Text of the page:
In his book Tools of Titans , Tim Ferriss captured the mindset, habits, and routines of some of the world’s most successful artists, athletes and business people. It’s an epic tome, and chock full of brilliant wisdom.

Many of the people interviewed are Achievers, people focused on extraordinary results. They share their insights from that paradigm: how to have exceptional results while not burning your own metaphorical house down.

The first interviewee is Amelia Boone, exceptional obstacle course racer with a string of championships to her name. She is (was?) hammering the Achiever anvil big time.

We can learn a lot from the efforts and focus of a successful Achiever. Commitment, systems, and unwavering dedication are key attributes to carry with us.

When it comes to being in greater service to the world, there are some things we need to leave behind, and some things we need to adopt.

The biggest difference I see between an Achiever (someone who is driven by results) and an Amplifier (someone who is inspired by purpose beyond themselves) is how they manage their calendar.

One of my mentors said once, “I can tell everything I need to know about you by your calendar and your bank account transactions.” He said these reflect our actual values, not just our aspirational ones.

Our calendar is a reflection of choices we are making for our focus. While it’s hard to get it right all the time, there are some core principles that are worth exploring.

  1. Achievers have a FULL diary. Amplifiers have a FLUID diary.

While having a full diary makes us feel important and needed, it squeezes out the activity that progresses work. Things like developing others, doing big picture thinking, and strategy design.

The habit that shifts the dial is:

Habit 1. Blocking in empty space.

I had a client who had appointments booked back to back all day, each day. Not even time for bathroom breaks. As a result, he got behind schedule by the third meeting and was rushing the rest of the day, continuously apologising for being late, and not giving his pure focus to the subject at hand. He finished the day exhausted and anxious.

Blocking in empty space means 15 minutes between meetings. A meeting-free day. (or two). Deep work focus time. This allows the brain to process the most recent interactions, integrate the key insights, and to action any follow-up. Or at the very least get a bathroom break!

  1. Achievers prioritise TASKS. Amplifiers prioritise STRATEGY.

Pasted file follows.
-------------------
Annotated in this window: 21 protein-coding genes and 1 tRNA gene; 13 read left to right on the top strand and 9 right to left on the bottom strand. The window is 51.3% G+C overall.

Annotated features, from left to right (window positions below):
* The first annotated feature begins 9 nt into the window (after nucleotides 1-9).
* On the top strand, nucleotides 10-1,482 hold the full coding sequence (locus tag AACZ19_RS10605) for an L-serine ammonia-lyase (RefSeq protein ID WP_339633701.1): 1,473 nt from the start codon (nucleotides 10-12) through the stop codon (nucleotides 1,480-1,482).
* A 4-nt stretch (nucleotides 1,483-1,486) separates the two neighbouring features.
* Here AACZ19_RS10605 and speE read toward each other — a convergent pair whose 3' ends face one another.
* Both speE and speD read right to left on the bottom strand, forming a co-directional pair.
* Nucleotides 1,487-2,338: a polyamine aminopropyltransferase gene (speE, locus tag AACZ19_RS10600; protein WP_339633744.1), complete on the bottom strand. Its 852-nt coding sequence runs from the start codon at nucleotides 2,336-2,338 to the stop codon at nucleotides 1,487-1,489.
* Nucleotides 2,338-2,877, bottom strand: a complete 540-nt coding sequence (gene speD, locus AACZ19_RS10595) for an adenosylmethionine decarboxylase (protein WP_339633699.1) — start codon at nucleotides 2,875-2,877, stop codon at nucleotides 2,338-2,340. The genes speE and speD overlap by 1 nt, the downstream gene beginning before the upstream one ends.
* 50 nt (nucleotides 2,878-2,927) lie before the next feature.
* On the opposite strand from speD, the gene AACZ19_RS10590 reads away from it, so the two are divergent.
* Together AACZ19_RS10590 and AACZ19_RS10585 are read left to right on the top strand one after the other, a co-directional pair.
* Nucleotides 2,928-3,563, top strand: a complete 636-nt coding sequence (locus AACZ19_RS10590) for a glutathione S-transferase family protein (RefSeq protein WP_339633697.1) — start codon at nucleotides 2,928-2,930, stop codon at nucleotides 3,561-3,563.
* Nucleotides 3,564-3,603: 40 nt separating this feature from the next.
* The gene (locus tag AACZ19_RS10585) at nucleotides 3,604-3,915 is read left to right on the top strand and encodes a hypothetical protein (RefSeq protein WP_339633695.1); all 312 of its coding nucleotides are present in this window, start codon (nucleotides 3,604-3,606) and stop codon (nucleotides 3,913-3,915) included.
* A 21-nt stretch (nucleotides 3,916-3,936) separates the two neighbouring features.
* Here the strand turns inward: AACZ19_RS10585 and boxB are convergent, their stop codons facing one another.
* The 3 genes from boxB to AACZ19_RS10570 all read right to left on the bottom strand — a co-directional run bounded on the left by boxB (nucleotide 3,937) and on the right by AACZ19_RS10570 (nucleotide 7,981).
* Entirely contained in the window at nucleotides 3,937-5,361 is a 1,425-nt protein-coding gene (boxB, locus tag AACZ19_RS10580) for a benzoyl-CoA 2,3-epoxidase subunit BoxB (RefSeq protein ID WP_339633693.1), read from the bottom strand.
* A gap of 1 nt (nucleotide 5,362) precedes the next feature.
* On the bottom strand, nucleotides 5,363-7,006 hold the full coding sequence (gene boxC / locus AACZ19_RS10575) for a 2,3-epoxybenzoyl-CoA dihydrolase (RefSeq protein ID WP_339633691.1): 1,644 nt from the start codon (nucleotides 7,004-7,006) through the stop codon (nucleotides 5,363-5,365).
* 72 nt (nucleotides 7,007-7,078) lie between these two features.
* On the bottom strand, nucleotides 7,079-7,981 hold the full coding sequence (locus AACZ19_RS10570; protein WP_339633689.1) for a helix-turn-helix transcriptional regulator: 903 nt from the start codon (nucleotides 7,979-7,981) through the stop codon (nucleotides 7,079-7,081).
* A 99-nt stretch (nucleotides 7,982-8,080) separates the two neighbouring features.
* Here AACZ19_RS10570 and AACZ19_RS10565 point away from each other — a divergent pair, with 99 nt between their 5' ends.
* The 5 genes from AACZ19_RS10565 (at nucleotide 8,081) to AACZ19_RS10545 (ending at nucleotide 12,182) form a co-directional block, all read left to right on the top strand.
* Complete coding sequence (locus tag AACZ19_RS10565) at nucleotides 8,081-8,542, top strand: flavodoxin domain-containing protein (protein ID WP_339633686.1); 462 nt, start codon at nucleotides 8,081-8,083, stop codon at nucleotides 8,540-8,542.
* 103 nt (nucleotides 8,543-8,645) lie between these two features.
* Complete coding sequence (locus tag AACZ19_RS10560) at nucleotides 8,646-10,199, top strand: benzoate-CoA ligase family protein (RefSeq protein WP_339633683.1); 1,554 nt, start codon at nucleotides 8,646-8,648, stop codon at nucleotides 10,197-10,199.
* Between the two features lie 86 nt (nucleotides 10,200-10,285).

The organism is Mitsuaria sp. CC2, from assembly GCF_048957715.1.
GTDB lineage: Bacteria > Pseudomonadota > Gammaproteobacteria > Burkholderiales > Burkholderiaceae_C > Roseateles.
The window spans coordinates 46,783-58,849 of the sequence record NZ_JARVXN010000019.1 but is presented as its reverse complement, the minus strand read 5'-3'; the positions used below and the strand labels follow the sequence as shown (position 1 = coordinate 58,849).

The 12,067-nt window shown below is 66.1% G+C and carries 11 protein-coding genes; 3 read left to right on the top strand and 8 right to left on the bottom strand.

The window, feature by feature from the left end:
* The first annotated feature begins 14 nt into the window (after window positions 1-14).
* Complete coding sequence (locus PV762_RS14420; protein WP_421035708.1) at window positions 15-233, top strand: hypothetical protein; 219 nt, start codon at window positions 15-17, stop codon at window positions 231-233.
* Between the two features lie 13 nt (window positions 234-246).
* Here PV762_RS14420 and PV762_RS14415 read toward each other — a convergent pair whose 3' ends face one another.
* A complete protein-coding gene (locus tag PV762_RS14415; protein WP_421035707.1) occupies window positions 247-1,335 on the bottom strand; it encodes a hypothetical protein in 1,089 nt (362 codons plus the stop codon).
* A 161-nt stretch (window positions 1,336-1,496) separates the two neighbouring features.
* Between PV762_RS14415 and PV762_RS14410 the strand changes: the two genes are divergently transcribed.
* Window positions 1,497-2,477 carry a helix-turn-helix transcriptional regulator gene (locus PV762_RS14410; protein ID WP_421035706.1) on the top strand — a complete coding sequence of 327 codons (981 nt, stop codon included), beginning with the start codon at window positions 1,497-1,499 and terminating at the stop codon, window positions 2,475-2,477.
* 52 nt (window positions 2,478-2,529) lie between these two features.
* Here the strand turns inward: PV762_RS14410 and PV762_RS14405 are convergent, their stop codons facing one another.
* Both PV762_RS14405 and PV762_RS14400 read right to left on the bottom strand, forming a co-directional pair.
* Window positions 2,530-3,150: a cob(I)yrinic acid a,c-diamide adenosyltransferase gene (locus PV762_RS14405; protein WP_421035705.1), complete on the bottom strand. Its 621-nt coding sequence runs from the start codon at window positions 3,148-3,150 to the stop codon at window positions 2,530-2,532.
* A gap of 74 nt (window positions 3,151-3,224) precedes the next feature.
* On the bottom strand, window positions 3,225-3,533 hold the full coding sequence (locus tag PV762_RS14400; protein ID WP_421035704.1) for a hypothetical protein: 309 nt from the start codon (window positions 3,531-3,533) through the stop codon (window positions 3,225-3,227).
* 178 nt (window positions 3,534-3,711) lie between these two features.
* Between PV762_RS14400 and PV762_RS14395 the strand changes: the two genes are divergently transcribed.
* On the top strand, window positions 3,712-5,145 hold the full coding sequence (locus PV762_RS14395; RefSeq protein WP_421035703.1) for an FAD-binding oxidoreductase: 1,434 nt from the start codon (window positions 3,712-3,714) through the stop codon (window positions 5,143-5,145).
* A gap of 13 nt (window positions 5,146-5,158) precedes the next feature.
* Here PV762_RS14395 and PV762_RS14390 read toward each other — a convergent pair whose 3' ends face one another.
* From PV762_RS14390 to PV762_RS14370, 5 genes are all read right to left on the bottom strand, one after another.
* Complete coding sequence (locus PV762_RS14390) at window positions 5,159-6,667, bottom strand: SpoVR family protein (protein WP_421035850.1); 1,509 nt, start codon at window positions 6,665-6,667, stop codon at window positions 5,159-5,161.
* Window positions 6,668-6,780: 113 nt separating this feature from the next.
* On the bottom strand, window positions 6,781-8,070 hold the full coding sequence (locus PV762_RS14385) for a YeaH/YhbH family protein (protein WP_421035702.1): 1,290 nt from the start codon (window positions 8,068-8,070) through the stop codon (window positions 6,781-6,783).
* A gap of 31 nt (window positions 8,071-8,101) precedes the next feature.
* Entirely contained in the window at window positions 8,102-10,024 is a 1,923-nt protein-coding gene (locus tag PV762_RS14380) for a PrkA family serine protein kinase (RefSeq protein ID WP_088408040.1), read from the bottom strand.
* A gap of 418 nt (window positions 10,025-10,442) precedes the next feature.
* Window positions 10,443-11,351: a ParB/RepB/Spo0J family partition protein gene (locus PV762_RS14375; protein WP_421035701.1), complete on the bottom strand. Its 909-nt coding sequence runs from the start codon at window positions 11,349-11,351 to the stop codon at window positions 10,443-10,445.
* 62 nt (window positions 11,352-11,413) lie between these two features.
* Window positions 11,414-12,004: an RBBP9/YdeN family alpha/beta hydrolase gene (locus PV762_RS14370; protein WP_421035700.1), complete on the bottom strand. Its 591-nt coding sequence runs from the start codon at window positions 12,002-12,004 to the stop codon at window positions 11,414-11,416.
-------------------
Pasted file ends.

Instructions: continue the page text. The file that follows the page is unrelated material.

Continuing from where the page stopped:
Tasks are seductive.The dopamine hit we get by knocking off tasks gives us a short-term boost. Ticking things off the task list is incredibly satisfying.

Strategy work is not as satisfying. It often lacks clarity, is ambiguous, and we often don’t know its impact for months at the earliest. It’s like planting a bulb in autumn and waiting for the spring to see if anything grew. We have to embrace delayed gratification!

The habit that shifts the dial is:

Habit 2. Blocking in WEEKLY strategy time.

In their awesome book, the CEO Next Door, Elena Botelho and Kim Powell say “While non-CEO executives typically spend almost 80% of their time focused on issues affecting the next twelve months, CEOs spend over 40% of their time focused more than a year into the future.” (quoted in the book from the  WWW.CEOGENOME.COM) )

40% of the week is TWO FULL DAYS.

I have yet to meet a leader who dedicates that much time to strategy.

And imagine if we did? What could we create and focus on if we invested two full days per week crafting a picture and a plan for a better future? What would we have to stop doing to make room for that? Would that have mattered in two years? The possibilities are scintillating…

  1. Achievers focus on DELIVERY. Amplifiers focus on DEVELOPMENT.

Achievers obsess about results and how they and their teams can meet and exceed them. Amplifiers obsess about building capacity of the work system as a whole. If you were wondering what you would do in two days of strategy thinking, then this is the work!

The habit that shifts the dial is:

Habit 3. Reviewing and designing systems, weekly.

I was speaking with one senior executive in a large insurance company She is part of a new business venture that needs to build fast and is in constant iteration to meet the new design specs of their product and services. What she has discovered is that old hierarchical bureaucratic systems are slowing progress. The systems are unwieldy, require too many checks and processes, and appointments of new people are weeks behind schedule as a result. Furthermore, the Human Resources department are overloaded by the surge of new work in a system built for far less volume. They are constantly chasing their tail.

My client knows that there are two issues: delivering on the urgent priorities, and fixing the system that is acting like a rusty handbrake on the new initiative. So how to get you the people involved to get their head out of the quicksand long enough to create a path out of it?

If we are caught on the Achiever treadmill, we often do not have the head and energy to do that kind of complex thinking.

Hence the need for habits one and two: space in the diary to process and reflect, space in the diary for strategy, and then using that for systems re-design.

What do you do to get out of urgent and in to important? How often do you do strategic thinking? Which of your systems need fixing? What might you create if you did?